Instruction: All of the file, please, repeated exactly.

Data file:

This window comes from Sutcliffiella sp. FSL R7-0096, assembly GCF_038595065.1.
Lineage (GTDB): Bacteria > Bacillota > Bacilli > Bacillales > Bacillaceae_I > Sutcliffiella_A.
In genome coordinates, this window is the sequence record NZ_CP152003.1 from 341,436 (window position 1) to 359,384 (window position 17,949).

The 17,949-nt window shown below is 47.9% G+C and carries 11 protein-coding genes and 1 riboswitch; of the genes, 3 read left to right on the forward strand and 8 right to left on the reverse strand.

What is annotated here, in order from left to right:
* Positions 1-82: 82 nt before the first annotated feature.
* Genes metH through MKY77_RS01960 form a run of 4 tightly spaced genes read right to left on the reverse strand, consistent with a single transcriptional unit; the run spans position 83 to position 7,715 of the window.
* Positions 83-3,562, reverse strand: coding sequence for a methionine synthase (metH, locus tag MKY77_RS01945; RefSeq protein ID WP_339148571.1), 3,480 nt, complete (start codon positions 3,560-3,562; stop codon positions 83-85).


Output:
This window comes from Sutcliffiella sp. FSL R7-0096, assembly GCF_038595065.1.
Lineage (GTDB): Bacteria > Bacillota > Bacilli > Bacillales > Bacillaceae_I > Sutcliffiella_A.
In genome coordinates, this window is the sequence record NZ_CP152003.1 from 341,436 (window position 1) to 359,384 (window position 17,949).

The 17,949-nt window shown below is 47.9% G+C and carries 11 protein-coding genes and 1 riboswitch; of the genes, 3 read left to right on the forward strand and 8 right to left on the reverse strand.

What is annotated here, in order from left to right:
* Positions 1-82: 82 nt before the first annotated feature.
* Genes metH through MKY77_RS01960 form a run of 4 tightly spaced genes read right to left on the reverse strand, consistent with a single transcriptional unit; the run spans position 83 to position 7,715 of the window.
* Positions 83-3,562, reverse strand: coding sequence for a methionine synthase (metH, locus tag MKY77_RS01945; RefSeq protein ID WP_339148571.1), 3,480 nt, complete (start codon positions 3,560-3,562; stop codon positions 83-85).